My thoughts on Windows Phone 7, and why I shall be getting one
Earlier this week Microsoft announced their new mobile operating system, Windows Phone 7, along with a host of new phone devices on which it will run. They become available in the UK in 7 days time and I shall be getting one, in this blog post I am going to explain why.
Almost five years ago (on 1st November 2005 to be precise) Microsoft released Windows Live; a set of online services -some of which were re-branded from MSN- that were intended to…well…no-one was really sure what they were intended for. The progress of Windows Live since then has been rocky to say the least (including some high–profile departures) although I do believe that the brand now represents a concrete set of products and services that bring value and have a strong future. The change in strategy from trying to be all things to all comers to partnering with best-of-breed services (e.g. Facebook, WordPress, LinkedIn, TripIt, Last.FM) whilst doubling-down on their own popular brands (Office, Messenger, Hotmail) and then building desktop tools to support all those services is both palpable and to Microsoft’s credit in my opinion.
I have been, and still am, a keen follower of Windows Live since those early days (my first Windows Live related blog post was in September 2006) and since then I have endured much ridicule from friends and colleagues who wondered why I bothered maintaining an interest in it when everyone else was jumping onto the MySpace, Facebook and Twitter bandwagons. You can imagine that the phrase “Microsoft fanboy” has been uttered in my direction many times and frankly, given the evidence , its not something I can legitimately deny. They questioned why I bothered with Windows Live and the answer back then was essentially this:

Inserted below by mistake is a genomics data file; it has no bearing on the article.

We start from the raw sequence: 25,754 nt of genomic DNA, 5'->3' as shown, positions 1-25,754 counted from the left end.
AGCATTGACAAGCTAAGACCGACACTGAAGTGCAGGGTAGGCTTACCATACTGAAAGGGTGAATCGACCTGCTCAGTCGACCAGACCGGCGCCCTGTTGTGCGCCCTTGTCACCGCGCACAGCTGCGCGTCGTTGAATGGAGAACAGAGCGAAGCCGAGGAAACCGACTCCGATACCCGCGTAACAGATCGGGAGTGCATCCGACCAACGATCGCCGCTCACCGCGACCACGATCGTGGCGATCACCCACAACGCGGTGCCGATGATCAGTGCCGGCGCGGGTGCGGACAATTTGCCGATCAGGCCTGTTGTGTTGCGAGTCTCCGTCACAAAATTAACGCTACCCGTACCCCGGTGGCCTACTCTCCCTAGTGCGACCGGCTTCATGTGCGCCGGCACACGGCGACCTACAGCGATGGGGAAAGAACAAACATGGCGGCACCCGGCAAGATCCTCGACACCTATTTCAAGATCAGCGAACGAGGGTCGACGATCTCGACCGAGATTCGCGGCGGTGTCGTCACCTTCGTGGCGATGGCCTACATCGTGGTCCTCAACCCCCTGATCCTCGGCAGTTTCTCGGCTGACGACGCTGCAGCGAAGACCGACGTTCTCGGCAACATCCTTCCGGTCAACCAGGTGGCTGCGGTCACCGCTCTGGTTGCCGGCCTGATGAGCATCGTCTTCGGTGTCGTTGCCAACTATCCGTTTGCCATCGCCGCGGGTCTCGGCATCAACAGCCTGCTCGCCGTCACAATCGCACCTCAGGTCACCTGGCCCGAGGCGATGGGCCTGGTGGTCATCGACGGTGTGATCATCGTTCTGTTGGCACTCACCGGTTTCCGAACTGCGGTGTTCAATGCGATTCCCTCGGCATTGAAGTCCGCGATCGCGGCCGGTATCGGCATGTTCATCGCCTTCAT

Microsoft’s breadth of products and services that can get unlocked by a single Windows Live ID is greater than anyone else
Four years ago there was no other single organisation that offered (or were going to offer): music and video, gaming, email, instant messenging, online storage, social network aggregation, desktop computing, search, synchronisation & mobile computing (and not forgetting a software platform that I make my living off of) all tied to the same login and it is that simple fact that I always found so compelling. Moreover, even in the face of competition from heavyweights like Apple, Google and Facebook I still find it to be overwhelmingly compelling today. The potential for a fantastic integrated experience incorporating all of the above was always, in my opinion, greater than anyone else could provide but for the last five years that all it has been – potential.
So what has all that got to do with Windows Phone 7? For me, Windows Phone 7 is the first embodiment of that latent potential. I didn’t think it would take five years to arrive at this point but arrive we have. And how. The reviews have generally been very positive (anything from Microsoft that gets Stephen Fry and Jemima Kiss singing its praises must be worthy of a second glance at least) and at the centre of it is Windows Live; not plastered over the top as it was in previous incarnations of Windows Mobile but actually woven into the core of every Windows Phone 7 to the extent that it powers everything from the Facebook-heavy people hub to the online accompanying service at http://windowsphone.live.com.
So to sum up, why am I getting a Windows Phone? In a nutshell its not because I’ve been waiting a few months for this thing, its because I’ve been waiting for four years and I’m not going to turn my back just as we enter the finishing straight. I will be getting a Windows Phone in 7 days (I am as yet undecided about which one though it will probably be the HTC HD7) and I’ll tell you all about it right here.